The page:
inoculation for the smallpox. These remain to be done.
1750 to 1780
- Marquis de
- Jean Trembley
1780 to 1800
The Nineteenth Century
The Royal Society of London produced for the period 1800 to 1900 a Catalog of Scientific Papers
organized by subject. Volume 1 lists pure mathematical papers. Those in
probability (Classification 1630) are further subdivided into the
Theory of Errors including Least
Squares Method and Probabilities including Problems. Statistics
(Classification 1635) includes Actuarial Mathematics with subdivisions
The lists of publications has been generated from the Catalog of
Scientific Papers and the
lists constructed by
Merriman and Harter for publications
related to least squares. In addition, Stigler's The History of Statistics, Hald's A History of Probability and Statistics
and their Applications before 1750 and A History of Mathematical Statistics from
1750 to 1930, and Fischer's A
History of the Central Limit Theorem have been consulted to
supplement the bibliography. There is a large actuarial literature for
the most part not
that the date of reading and the date of publication are frequently
many years apart.
This period is marked especially by the efforts devoted to the theory
of errors and the method
of least squares. Manfield Merriman in his A List of writings relating to
the Method of Least Squares has supplied a list of 408
titles related to it carried from 1722 to 1874. Leon Harter
in "The Method of Least Squares and some Alternatives: Part I," International Statistical Review
No. 2 (1974) pp. 147-174 extended this to 1884. Comments on particular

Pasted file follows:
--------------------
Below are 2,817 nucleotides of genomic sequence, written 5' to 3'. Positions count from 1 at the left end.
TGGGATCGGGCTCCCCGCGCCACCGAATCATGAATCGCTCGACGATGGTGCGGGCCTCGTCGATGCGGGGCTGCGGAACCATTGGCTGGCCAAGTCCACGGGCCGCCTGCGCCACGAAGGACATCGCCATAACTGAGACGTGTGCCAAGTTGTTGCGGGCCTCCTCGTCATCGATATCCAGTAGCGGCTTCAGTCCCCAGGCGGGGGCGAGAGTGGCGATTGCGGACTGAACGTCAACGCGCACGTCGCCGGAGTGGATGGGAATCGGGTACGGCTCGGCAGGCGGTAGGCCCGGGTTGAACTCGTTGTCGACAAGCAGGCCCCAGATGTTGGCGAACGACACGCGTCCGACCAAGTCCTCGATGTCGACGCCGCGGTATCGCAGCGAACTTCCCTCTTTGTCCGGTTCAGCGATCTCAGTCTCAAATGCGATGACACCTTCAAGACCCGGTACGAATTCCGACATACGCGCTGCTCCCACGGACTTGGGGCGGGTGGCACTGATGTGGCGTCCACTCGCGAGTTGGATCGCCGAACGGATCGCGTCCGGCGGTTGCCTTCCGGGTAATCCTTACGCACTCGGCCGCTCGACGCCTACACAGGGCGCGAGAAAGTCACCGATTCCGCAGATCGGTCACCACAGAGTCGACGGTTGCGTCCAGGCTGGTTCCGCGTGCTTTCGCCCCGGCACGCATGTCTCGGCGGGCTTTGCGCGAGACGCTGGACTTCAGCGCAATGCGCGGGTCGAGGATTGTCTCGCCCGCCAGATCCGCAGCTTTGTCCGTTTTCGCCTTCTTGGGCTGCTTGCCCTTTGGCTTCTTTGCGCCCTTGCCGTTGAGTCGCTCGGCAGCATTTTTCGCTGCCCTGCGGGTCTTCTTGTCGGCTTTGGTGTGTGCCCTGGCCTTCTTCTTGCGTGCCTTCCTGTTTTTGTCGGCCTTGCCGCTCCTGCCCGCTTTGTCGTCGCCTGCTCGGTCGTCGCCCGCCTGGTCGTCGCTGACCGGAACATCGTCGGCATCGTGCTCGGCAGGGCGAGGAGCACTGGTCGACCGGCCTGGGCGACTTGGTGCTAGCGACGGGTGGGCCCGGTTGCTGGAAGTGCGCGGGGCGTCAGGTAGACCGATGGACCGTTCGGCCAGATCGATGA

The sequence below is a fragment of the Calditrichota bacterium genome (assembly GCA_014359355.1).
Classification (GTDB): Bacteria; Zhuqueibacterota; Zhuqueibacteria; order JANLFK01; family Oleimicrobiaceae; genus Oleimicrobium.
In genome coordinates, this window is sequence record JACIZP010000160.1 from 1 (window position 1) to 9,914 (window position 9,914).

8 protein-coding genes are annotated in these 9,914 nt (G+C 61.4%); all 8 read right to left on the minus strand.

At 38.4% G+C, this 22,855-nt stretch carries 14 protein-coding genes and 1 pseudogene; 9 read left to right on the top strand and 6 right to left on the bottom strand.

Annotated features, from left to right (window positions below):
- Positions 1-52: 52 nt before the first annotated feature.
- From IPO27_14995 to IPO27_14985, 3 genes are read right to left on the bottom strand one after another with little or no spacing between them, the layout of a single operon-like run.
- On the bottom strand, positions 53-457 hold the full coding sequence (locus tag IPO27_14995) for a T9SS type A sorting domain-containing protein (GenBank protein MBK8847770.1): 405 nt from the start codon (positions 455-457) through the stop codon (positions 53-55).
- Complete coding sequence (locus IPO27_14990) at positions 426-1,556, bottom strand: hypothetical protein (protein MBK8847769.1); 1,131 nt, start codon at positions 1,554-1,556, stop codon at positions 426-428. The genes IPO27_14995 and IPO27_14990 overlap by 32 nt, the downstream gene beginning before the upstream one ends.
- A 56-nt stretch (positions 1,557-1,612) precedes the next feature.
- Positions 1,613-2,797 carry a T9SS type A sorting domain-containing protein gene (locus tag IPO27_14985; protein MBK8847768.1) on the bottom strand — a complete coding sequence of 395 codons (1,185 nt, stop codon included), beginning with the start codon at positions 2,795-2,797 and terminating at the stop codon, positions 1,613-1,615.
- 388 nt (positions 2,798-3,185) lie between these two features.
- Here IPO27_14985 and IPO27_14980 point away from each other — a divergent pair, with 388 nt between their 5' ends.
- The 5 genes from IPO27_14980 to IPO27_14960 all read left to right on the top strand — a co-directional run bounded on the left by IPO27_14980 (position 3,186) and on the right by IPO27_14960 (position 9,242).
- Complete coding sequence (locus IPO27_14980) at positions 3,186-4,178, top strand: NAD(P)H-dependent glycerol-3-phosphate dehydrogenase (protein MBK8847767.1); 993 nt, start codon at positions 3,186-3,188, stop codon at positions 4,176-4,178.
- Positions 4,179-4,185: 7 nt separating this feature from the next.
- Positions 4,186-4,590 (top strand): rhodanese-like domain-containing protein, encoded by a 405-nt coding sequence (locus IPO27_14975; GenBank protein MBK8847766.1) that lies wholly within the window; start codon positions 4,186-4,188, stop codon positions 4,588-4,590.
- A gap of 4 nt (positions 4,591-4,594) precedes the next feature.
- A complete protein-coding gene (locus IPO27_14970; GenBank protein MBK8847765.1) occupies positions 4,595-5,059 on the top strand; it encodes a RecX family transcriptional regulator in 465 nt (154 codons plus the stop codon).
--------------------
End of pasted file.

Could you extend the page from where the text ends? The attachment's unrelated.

papers are taken from Merriman.
The thirteen "proofs"
of the Method of Least Squares:
These are given in the order provided by Merriman.
This period is marked by
the publication of Laplace's
Théorie Analytique des
in 1812 and followed shortly thereafter with the Essai
Philosophique sur les probabilités in
Several of those who are more important
than others are given separate listings of papers. Namely,
first published in 1805 on the method of
- Carl Gauss (1777-1855)
who contributed to the
science of statistics through his work on the method of least squares.
His works in this area span 1809 to 1828. Although Legendre was the
first to publish, he claimed to have used the
procedure twelve years before Legendre published.
- George Bessel (1784-1846) who,
during the period 1810 to 1845, contributed to the theory
- Simeon Denis
Poisson (1781-1840) is known,
of course, for the Poisson Distribution, the Law of Large Numbers
and his simplification of Laplace.
He also investigated the optimal size of juries and the number of
jurors required to convict. His work spans 1824 to 1837.
- Joseph Fourier. (1768-1830)
who studied means and theory of errors.
Investigations from 1801 to 1830
See also Cauchy below for early papers.
Several of those who are more important than others are given
separate listings of papers. Namely,
The papers of George Boole are separated from the others in this period.
Maurice Kendall and Alison Doig produced in three volumes a Bibliography of Statistical Literature
(1962-). Volume 1 consists of publications during 1950-1958; Volume
2 1940-1949; Volume 3 Pre-1940 publications and supplements for
1940-49 and 1950-58.